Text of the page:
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An Overview of Visitation in Texas family law cases

Negotiating the terms of a settlement related to the visitation of your child after a child custody or divorce case can be an essential part of your case. It is not only what is agreed to that is essential but also how those agreements are put into writing within the final order. Remember- you and your child's other parent could have one set of circumstances in mind when agreeing to settle in mediation, but if your order does not spell out the expectations for both parties, then your case was all for naught.

This is where having an experienced family law attorney representing you comes in handy and will pay off for you in the long run. Your attorney will be able to educate you on the pros and cons of a particular position that you are taking and ensure that the language included in the final order is as fair as possible as far as representing what was agreed to in mediation. The bottom line is that just because your case has settled does not mean the work is done. You and your attorney need to be mindful of this as the language for your final order is debated between you and the other party.

Today's blog post from the attorneys with the Law Office of Bryan Fagan, PLLC, will detail some tips and tricks that you can utilize in the final stages of your case to ensure the best possible result for you and your family. From my experience, the most frustrating part of a case is to arrive at its conclusion only to find that an order left out an important detail or was not what one client or the other had in mind. While this does not frequently happen, when it does happen, the reasons need to be examined as to why it did. Let's go piece by piece and examine individual portions of final orders.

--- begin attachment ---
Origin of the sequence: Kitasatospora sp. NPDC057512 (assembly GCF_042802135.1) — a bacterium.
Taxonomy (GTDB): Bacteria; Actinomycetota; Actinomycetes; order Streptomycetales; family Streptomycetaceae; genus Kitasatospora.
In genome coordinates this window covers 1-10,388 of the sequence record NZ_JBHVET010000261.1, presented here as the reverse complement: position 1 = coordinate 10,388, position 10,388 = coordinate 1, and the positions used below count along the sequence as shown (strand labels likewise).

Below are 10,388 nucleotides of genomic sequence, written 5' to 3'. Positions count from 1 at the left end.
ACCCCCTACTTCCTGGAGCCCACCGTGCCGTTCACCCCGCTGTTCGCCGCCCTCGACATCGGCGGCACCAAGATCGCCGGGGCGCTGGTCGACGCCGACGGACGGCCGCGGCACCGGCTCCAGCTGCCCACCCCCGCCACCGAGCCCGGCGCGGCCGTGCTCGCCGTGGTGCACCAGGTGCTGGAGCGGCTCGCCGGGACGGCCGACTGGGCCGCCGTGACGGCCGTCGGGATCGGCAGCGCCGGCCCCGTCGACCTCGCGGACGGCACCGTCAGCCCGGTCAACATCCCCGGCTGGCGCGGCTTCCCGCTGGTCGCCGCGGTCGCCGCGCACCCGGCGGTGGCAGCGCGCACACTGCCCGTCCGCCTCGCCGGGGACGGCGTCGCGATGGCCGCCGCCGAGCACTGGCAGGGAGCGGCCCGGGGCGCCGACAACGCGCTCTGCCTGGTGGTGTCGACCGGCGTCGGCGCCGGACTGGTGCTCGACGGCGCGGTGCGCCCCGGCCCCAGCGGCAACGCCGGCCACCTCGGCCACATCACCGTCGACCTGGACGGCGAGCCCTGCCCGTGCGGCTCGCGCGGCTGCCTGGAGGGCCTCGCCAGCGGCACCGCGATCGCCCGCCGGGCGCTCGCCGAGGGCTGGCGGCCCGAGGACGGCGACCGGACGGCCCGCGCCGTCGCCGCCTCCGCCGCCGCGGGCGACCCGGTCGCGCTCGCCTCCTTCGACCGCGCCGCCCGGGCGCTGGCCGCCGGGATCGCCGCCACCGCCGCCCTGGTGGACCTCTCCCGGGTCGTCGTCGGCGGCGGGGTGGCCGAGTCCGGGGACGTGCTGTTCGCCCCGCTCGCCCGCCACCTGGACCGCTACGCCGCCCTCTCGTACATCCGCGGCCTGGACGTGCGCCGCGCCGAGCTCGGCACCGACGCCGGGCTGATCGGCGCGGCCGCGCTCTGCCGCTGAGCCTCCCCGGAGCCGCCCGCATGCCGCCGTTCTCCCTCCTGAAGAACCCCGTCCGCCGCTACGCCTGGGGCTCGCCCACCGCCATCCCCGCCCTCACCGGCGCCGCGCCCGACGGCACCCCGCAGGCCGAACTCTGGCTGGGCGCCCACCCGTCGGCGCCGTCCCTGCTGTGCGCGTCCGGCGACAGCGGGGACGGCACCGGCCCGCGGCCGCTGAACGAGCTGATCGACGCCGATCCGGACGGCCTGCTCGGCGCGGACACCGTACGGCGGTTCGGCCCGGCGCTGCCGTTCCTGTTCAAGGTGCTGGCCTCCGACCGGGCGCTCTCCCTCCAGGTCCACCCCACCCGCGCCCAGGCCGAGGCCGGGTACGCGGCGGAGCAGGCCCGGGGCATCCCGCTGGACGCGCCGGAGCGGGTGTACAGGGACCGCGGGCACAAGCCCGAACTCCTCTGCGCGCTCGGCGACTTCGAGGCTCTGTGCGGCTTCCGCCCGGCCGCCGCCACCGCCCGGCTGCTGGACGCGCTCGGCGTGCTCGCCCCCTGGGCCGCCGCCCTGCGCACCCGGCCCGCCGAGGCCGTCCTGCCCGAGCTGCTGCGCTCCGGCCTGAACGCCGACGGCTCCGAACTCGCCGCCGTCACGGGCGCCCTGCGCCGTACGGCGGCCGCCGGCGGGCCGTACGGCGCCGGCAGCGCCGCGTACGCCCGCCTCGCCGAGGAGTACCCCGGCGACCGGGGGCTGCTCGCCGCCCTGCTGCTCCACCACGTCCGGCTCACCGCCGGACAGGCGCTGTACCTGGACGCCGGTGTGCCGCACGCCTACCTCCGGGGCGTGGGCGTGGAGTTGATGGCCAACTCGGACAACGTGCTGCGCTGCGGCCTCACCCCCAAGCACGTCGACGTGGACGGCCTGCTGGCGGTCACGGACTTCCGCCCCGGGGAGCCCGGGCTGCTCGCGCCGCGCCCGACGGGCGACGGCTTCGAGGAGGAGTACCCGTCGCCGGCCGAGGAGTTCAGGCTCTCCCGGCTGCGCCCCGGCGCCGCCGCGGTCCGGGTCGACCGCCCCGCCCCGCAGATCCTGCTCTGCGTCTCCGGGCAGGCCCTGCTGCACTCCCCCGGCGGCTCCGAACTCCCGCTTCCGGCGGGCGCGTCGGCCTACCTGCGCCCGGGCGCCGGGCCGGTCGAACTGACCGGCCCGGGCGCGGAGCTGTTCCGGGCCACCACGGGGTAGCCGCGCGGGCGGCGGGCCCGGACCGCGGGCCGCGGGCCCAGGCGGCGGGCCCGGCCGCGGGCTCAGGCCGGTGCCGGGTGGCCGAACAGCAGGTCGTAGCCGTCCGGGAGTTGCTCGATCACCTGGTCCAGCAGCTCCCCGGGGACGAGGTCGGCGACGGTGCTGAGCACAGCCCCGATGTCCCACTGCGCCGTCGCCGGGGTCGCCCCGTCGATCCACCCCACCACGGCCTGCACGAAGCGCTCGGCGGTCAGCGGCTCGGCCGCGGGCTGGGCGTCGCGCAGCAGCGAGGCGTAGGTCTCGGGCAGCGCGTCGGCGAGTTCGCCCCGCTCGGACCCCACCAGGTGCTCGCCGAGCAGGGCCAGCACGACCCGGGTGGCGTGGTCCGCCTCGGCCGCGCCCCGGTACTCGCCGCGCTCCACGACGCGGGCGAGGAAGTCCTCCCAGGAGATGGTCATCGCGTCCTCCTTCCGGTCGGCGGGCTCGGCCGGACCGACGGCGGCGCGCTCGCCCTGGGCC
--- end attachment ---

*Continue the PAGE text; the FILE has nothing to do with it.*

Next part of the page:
Pick-up/Drop off requirements

There should be language included in your final orders that mandates that you and your child's other parent must return any items (clothing, toys, medicine) with them to the other parent after a visitation period. Any parent can tell you there is nothing more frustrating than spending an extended period without an essential item like a winter jacket, bathing suit, or another seasonal clothing item. It's bad enough when your child forgets the item somewhere but is worse when an adult does. Ensure there is something in the order that requires both parties to return items that came with your child for visitation.

Picking up and dropping up your child for visitation with either parent can get tricky with our busy schedules these days. As a result, most orders take this reality into account and allow any competent adult you or the other parent designates to pick up or drop off your child. Many parents take issue with this for no other reason than not having a stepmother/father or boyfriend/girlfriend be involved in the transportation. To ensure that this is allowed for nothing more than convenience's sake, include language, which allows this set-up.

This next tip comes straight from a case that I had last year. A man we represented in a family law case had possession of his son for a weekend during the school year. Unfortunately, his son had gotten sick throughout the weekend and had to stay home from school. His orders stated that he drops his son off at school on Monday mornings after the weekends he has possession of his son. The child's mother was very concerned when she received an email stating that her son was not in class when attendance was taken for the day.